The exceptions are rarely complete meals; they’re mostly single dishes, and not necessarily the ones that are the most ostentatiously memorable. For instance, decades ago — maybe in the late 1970s or early 1980s — Jackie and I ate at a Paris restaurant called La Ferme Saint Simon, then owned by the chef Francis Vandenhende and his television-personality wife, Denise Fabre; it still stands in the seventh arrondissement, but is now under different management. It has also grown fancier than it was when we visited.
I remember nothing about the meal except the snack brought before our first courses — thinly sliced beets briefly sauteed in butter and finished with sherry vinegar. This was a new one on me: I’d never heard of stir-frying beets without first boiling or roasting them, and I don’t believe I’d ever run into sherry vinegar, either. The beets tasted earthy and sweet and tart and salty, with everything softened by the butter. I don’t remember whether there were any herbs. Maybe parsley, maybe nothing.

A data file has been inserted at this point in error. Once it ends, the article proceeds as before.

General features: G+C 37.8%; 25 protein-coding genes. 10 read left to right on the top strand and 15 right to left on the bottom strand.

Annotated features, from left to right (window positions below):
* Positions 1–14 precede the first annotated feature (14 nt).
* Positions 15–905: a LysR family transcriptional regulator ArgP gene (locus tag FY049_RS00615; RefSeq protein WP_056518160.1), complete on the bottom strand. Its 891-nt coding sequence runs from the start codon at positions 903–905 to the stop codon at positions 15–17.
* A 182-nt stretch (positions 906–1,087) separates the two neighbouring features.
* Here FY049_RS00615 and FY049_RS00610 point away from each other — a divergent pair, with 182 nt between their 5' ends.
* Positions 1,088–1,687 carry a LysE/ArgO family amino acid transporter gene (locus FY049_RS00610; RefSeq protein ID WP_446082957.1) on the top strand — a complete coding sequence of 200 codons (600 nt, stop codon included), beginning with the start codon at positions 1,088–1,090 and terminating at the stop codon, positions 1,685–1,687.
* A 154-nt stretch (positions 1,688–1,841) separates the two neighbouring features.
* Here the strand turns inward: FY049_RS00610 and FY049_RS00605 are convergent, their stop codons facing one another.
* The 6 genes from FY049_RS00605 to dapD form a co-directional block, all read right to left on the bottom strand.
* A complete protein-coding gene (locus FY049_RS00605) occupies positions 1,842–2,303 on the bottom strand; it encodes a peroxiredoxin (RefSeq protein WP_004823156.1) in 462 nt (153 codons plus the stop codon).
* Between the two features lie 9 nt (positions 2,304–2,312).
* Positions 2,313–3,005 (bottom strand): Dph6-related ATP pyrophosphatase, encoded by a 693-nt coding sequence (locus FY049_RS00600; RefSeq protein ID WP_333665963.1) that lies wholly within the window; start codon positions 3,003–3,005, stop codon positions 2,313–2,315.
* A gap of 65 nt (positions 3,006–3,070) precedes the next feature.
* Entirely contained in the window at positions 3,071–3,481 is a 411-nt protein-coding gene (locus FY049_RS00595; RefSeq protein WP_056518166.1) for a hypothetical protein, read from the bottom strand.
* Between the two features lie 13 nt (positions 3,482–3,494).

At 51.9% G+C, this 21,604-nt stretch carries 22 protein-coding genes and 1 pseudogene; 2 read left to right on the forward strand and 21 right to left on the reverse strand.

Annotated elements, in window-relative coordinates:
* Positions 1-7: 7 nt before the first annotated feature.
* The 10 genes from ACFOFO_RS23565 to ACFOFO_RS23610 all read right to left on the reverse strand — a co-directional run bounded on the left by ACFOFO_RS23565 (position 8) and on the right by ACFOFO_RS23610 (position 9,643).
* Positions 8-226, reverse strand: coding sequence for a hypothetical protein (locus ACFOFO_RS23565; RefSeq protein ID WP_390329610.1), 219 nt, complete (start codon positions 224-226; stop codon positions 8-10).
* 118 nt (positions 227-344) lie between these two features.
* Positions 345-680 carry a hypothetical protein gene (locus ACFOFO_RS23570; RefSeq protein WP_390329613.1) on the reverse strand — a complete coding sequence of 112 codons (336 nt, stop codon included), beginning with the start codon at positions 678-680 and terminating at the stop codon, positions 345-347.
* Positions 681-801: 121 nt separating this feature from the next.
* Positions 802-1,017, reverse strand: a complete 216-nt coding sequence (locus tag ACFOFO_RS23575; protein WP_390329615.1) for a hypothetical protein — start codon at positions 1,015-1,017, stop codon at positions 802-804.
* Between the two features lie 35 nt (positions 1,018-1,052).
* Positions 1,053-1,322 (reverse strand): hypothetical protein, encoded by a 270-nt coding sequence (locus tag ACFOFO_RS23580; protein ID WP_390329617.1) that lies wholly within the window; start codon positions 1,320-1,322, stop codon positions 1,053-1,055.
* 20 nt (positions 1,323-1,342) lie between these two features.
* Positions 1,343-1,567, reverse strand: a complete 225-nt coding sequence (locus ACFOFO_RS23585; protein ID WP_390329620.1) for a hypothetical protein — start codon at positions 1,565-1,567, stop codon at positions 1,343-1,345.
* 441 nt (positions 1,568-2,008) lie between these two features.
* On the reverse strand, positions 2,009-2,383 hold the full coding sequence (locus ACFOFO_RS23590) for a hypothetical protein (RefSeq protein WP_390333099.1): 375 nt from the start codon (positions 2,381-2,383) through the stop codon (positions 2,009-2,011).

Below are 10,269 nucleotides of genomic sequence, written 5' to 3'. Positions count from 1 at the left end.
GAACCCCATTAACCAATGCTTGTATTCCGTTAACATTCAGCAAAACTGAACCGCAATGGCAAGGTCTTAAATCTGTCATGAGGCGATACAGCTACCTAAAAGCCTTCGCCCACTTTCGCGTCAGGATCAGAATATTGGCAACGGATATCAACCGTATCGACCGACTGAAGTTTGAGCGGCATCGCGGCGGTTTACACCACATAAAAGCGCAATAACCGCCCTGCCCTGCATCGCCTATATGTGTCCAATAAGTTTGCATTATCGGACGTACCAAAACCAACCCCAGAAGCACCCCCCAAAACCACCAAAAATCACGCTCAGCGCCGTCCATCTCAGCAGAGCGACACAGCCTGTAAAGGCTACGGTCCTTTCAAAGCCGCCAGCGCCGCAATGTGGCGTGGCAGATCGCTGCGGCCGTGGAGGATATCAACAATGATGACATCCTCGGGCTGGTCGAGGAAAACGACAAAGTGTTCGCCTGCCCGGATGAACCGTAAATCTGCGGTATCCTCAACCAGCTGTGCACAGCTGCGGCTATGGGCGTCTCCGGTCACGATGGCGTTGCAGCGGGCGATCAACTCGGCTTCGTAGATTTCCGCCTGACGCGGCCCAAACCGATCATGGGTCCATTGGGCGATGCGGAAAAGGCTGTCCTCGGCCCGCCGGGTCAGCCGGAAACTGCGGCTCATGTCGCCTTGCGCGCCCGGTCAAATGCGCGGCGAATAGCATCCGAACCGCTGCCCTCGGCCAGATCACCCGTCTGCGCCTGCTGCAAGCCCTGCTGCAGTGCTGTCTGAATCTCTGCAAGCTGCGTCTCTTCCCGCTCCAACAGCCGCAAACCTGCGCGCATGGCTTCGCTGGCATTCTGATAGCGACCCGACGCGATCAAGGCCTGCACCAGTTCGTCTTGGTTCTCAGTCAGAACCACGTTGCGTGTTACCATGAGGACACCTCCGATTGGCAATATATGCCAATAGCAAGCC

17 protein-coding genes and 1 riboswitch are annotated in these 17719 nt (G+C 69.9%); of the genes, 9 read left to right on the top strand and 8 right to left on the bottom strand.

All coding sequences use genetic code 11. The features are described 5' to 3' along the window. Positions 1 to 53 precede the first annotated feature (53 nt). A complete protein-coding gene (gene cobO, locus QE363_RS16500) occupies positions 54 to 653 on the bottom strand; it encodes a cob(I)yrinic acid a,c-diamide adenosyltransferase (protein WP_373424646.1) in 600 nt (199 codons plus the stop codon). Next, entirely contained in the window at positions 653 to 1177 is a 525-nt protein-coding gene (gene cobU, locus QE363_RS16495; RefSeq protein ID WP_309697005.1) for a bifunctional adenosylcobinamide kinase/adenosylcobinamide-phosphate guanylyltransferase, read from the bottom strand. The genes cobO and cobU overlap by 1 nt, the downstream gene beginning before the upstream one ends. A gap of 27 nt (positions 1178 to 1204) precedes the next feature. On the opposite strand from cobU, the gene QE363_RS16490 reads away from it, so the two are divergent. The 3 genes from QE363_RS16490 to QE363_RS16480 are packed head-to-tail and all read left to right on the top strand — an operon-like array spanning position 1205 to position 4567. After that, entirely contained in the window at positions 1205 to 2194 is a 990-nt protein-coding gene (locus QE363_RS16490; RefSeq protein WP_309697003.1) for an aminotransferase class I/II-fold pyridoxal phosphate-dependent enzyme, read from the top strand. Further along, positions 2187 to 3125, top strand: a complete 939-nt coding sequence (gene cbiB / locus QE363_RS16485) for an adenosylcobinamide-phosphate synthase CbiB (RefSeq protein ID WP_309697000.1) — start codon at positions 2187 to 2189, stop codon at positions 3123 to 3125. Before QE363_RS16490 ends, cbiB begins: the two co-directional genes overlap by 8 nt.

Staring at a bunch of farmers market beets on our kitchen counter the other day, that dish came to mind, and I thought how good it would be as an accompaniment to fish, where a bit of acidity is always welcome. In this case the fish was skate, and I breaded and pan-fried it in manageable pieces. Just about any flavorful fish, and any simple preparation, would work. Mackerel, bluefish, sardines: These would be particularly good.
I peeled and rinsed my bunch of beets (net weight after peeling, 12 ounces), cut them into slices less than a 1/4-inch thick, then into matchsticks (you could use a mandoline or food processor, of course). The Paris original boasted thin slices, but that was just a few mouthfuls, and I felt that matchsticks would be easier to eat as a side dish.
Now I heated a 10-inch skillet over fairly high heat, added less than a tablespoon of butter and then the julienned beets and some salt and pepper. I stir-fried the beets for about 3 minutes — they were still crisp — and added two tablespoons of sherry vinegar, continuing to stir and making sure not to inhale the initial burst of fumes. When the vinegar, butter and beet juices were reduced to a glaze — this took no time — the beets no longer tasted raw but were still crunchy. Off the heat, I added chopped parsley and checked for seasoning. The vinegar had created the need for more salt.
Just like my Paris memory: earthy, vinegary, sweet (from the beets themselves), great with the fish — and hard to stop eating.